The initial public offering is an important milestone for any private technology company and one that requires a great deal of preparation and planning. When I took NetSuite public in 2007, it was my third IPO. IPOs are taking longer and there are more considerations that the CFO and CEO need to take into account. The stakes remain high and there is little room for error, so I’d like to share with you my thoughts on what it takes to position your company for IPO success.
Before I get into the details of the six keys for IPO success, I’d like to touch on the importance of pre-IPO planning and preparation. You must take the time to consider the impact going public will have on all areas of your company; this goes beyond financial, legal and investment banking capabilities. Identifying the gaps between the requirements of being a public company and your current capabilities is a great place to start. The most important advice I give private company executives who are considering an IPO is this: You need to start acting like a public company before you are one. These six keys will help you make the transition from private company to public company success.
1. Upgrade the finance organization
A public company requires a sound finance function run by the right people and well-documented processes. Of course the staff must be experienced in areas such as accounting, tax, stock, IR, legal and SEC compliance. A strong CFO and controller are obviously important, but so is finding mid-management individuals with sound expertise and decision-making capabilities. Many people focus on hiring individuals with prior experience working for a public company, but I think it is equally important to find individuals who have been successful in rapid-growth tech companies. The finance team must also be well versed in systems and processes — willing to identify and shore up any gaps with regard to data management, automation and reporting.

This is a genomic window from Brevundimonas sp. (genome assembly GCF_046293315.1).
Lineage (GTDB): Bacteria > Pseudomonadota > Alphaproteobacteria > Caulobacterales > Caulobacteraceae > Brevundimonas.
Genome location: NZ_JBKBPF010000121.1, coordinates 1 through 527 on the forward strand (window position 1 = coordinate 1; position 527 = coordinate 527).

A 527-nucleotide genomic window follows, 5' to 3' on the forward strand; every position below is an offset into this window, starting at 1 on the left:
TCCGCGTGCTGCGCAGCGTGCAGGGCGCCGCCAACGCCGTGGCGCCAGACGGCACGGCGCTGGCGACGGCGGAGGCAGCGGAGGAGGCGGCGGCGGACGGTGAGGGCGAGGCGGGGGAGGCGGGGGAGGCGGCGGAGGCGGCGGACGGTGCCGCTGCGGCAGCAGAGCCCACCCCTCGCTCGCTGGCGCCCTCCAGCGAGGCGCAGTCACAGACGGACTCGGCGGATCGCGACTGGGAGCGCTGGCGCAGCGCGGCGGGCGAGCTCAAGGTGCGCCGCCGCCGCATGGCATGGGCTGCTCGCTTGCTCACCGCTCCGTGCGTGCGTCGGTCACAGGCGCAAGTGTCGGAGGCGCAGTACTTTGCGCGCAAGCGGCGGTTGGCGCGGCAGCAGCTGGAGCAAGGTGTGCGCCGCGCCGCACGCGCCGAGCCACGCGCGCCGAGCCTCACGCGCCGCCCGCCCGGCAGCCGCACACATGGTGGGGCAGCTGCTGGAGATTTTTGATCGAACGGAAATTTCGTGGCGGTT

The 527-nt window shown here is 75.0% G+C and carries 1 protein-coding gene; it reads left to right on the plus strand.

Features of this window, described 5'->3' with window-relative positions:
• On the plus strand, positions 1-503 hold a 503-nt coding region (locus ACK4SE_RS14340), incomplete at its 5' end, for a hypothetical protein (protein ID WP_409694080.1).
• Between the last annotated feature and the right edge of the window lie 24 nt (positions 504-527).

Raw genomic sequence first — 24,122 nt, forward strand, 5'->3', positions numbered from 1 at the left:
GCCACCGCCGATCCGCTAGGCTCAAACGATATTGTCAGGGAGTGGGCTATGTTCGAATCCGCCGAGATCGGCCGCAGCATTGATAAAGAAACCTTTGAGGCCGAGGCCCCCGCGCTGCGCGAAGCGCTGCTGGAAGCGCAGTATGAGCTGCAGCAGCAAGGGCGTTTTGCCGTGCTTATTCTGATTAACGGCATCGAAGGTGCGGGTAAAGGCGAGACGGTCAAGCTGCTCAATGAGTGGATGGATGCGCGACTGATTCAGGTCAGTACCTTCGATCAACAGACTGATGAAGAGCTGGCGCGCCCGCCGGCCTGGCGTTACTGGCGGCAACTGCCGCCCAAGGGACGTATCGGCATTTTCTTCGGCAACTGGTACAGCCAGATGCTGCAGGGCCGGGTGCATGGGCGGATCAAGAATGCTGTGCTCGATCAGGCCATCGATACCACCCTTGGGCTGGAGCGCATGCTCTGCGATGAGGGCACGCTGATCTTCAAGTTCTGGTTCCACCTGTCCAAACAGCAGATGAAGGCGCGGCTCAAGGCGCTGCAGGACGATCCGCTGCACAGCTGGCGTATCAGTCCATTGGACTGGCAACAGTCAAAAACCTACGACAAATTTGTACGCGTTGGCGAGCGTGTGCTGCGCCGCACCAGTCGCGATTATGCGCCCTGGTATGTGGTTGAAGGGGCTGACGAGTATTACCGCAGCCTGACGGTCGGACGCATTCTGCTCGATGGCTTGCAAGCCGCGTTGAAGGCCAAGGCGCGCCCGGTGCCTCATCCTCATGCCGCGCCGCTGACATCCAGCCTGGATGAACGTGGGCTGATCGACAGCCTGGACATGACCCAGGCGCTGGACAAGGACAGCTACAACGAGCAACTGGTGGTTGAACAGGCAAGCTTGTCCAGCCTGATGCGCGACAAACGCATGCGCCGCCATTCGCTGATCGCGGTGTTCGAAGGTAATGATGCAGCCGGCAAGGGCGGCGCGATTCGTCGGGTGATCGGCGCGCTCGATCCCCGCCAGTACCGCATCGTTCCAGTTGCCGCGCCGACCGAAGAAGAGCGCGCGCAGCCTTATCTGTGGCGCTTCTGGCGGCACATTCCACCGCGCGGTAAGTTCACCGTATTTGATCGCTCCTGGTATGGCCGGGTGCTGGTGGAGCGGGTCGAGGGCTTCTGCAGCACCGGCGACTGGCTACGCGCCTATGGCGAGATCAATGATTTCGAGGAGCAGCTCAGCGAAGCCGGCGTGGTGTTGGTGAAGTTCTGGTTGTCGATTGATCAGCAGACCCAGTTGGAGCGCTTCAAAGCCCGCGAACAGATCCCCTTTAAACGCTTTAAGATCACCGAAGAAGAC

2. Improve systems, processes and controls
It is critical to lay a strong and comprehensive financial foundation in advance of beginning the IPO process. Piecemeal approaches often lead to investments later that exceed the cost of doing it right from the beginning. You’ll need three years of audited financial, which means you need three years of financials and data in your systems. For example, revenue recognition is very complex for software and technology companies, and having a system with integrated support for the EITF 08-01 and 09-03 will eliminate the manual reconciliation that often leads to errors and a lengthy close cycle.
Processes must be established for key areas that touch revenue, headcount and all other major expenditures. But establishing these processes is just the first step; your infrastructure must have the necessary controls in place to manage these processes as well as the flexibility to accommodate changes down the road.
3. Prepare for rigorous financial reporting
Your financial statement production must be clean and efficient, so it pays to invest in systems and automation that support global consolidation and financial reporting. Eliminating manual reconciliations and data entry is critical as these will not scale as your business grows in volume or complexity. Ensuring that your reporting processes are transparent with full audit trails not only will benefit you during the IPO journey but will continue to pay dividends post-IPO as your business continues to grow.